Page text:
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In The News

Mari Anne Fahrner, MD, St. Luke's Hospital

Medications to prevent breast cancer in high-risk women

Prior to the 1990's, little could be done to prevent breast cancer. But in the last 20 years, several prevention trials have provided compelling evidence that women with above average risk for breast cancer can decrease their risk with medications. The new field of chemoprevention of breast cancer, using medications to prevent the disease in high-risk women, supplements the growing body of knowledge regarding its detection and treatment.

The strongest risk factors for developing breast cancer are: female gender, advancing age and family history. These risk factors, of course, can not be changed. Women are considered to be at high risk if they are older than 60, have a first-degree family member (mother, sister or daughter) with breast cancer or a previous abnormal breast biopsy.

The first National Surgical Adjuvant Breast and Bowel Project (NSABP) breast cancer prevention trial enrolled almost 14,000 premenopausal and postmenopausal women at increased risk who took either a placebo (no medicine) or tamoxifen for five years. Prior to the trial, tamoxifen was only used if a patient was diagnosed with breast cancer. After seven years of follow up, researchers found that women who took tamoxifen had a 43 percent reduction in the development of breast cancer.

Then, in a study designed to evaluate the benefit of a drug similar to tamoxifen called raloxifene with regard to osteoporosis, researchers noted that the women treated with raloxifene had fewer breast cancers.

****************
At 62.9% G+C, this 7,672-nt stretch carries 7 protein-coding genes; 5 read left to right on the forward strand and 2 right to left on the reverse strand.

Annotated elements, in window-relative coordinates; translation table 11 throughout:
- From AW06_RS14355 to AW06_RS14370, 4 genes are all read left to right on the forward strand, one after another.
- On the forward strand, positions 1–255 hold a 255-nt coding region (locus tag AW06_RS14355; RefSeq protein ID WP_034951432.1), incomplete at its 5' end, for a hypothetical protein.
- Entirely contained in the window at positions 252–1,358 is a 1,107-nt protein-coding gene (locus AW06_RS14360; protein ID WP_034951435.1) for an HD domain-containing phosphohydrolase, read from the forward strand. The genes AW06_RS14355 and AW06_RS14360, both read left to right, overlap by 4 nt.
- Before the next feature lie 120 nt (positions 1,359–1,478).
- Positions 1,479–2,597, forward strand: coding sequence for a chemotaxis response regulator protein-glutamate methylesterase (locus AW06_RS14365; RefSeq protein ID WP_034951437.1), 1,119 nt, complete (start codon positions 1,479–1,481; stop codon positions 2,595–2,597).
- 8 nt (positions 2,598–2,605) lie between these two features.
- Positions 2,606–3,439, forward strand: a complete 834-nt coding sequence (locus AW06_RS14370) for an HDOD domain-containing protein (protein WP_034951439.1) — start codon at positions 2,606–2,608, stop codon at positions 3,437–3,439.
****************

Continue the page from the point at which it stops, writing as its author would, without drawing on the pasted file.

With this encouraging information, the NSABP launched a second prevention trial. In this study, postmenopausal women were treated with either tamoxifen or raloxifene. After almost four years, researchers found tamoxifen and raloxifene were equivalent in the prevention of invasive breast cancer.

As with all medications, side effects can occur. Tamoxifen carries a small risk of developing uterine abnormalities including cancer, and both medications carry a small risk of causing blood clots. Women who consider taking tamoxifen or raloxifene to lower breast cancer risk should discuss the risks and benefits of treatment with their primary care physicians.

Studies evaluating other medications for the prevention of breast cancer are ongoing and may eventually provide proactive options for a wider range of women.

Mari Anne Fahrner, MD, specializes in general surgery at St. Luke's Hospital. Call 314-205-6491 or visit her Physician Referral page.

This article was published in the St. Louis Post-Dispatch on August 27, 2009.